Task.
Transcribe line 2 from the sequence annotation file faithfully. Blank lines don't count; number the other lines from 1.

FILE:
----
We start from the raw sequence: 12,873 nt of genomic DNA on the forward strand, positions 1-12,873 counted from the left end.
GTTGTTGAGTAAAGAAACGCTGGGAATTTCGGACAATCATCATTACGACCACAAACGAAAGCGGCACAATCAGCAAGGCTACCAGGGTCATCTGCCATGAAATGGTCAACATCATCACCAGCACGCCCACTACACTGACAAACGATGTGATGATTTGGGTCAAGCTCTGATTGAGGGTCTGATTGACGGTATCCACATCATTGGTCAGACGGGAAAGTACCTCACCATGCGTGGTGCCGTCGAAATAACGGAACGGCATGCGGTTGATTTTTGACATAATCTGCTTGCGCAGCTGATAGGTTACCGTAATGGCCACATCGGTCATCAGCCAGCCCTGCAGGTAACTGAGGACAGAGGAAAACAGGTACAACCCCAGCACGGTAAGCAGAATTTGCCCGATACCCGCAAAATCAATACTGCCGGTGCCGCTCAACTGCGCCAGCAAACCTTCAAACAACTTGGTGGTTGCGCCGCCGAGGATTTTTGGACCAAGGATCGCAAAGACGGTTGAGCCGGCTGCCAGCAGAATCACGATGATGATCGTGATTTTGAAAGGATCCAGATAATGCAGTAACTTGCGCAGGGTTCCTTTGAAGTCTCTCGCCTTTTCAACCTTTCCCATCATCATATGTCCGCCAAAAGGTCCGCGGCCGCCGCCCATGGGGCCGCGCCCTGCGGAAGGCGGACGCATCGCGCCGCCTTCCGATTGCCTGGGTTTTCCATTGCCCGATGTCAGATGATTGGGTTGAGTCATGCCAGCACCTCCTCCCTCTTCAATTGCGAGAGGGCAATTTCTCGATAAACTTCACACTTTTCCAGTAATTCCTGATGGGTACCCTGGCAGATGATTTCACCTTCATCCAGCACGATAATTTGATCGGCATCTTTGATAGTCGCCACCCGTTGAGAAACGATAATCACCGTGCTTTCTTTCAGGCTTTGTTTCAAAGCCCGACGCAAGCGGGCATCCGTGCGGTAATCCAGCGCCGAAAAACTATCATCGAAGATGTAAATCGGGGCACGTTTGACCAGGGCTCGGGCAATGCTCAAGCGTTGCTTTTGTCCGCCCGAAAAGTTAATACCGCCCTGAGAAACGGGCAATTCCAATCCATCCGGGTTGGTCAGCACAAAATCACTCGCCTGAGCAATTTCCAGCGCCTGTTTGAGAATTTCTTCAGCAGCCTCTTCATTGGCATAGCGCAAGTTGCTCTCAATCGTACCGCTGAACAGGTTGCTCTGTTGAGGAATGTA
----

GTTGTTGAGTAAAGAAACGCTGGGAATTTCGGACAATCATCATTACGACCACAAACGAAAGCGGCACAATCAGCAAGGCTACCAGGGTCATCTGCCATGAAATGGTCAACATCATCACCAGCACGCCCACTACACTGACAAACGATGTGATGATTTGGGTCAAGCTCTGATTGAGGGTCTGATTGACGGTATCCACATCATTGGTCAGACGGGAAAGTACCTCACCATGCGTGGTGCCGTCGAAATAACGGAACGGCATGCGGTTGATTTTTGACATAATCTGCTTGCGCAGCTGATAGGTTACCGTAATGGCCACATCGGTCATCAGCCAGCCCTGCAGGTAACTGAGGACAGAGGAAAACAGGTACAACCCCAGCACGGTAAGCAGAATTTGCCCGATACCCGCAAAATCAATACTGCCGGTGCCGCTCAACTGCGCCAGCAAACCTTCAAACAACTTGGTGGTTGCGCCGCCGAGGATTTTTGGACCAAGGATCGCAAAGACGGTTGAGCCGGCTGCCAGCAGAATCACGATGATGATCGTGATTTTGAAAGGATCCAGATAATGCAGTAACTTGCGCAGGGTTCCTTTGAAGTCTCTCGCCTTTTCAACCTTTCCCATCATCATATGTCCGCCAAAAGGTCCGCGGCCGCCGCCCATGGGGCCGCGCCCTGCGGAAGGCGGACGCATCGCGCCGCCTTCCGATTGCCTGGGTTTTCCATTGCCCGATGTCAGATGATTGGGTTGAGTCATGCCAGCACCTCCTCCCTCTTCAATTGCGAGAGGGCAATTTCTCGATAAACTTCACACTTTTCCAGTAATTCCTGATGGGTACCCTGGCAGATGATTTCACCTTCATCCAGCACGATAATTTGATCGGCATCTTTGATAGTCGCCACCCGTTGAGAAACGATAATCACCGTGCTTTCTTTCAGGCTTTGTTTCAAAGCCCGACGCAAGCGGGCATCCGTGCGGTAATCCAGCGCCGAAAAACTATCATCGAAGATGTAAATCGGGGCACGTTTGACCAGGGCTCGGGCAATGCTCAAGCGTTGCTTTTGTCCGCCCGAAAAGTTAATACCGCCCTGAGAAACGGGCAATTCCAATCCATCCGGGTTGGTCAGCACAAAATCACTCGCCTGAGCAATTTCCAGCGCCTGTTTGAGAATTTCTTCAGCAGCCTCTTCATTGGCATAGCGCAAGTTGCTCTCAATCGTACCGCTGAACAGGTTGCTCTGTTGAGGAATGTA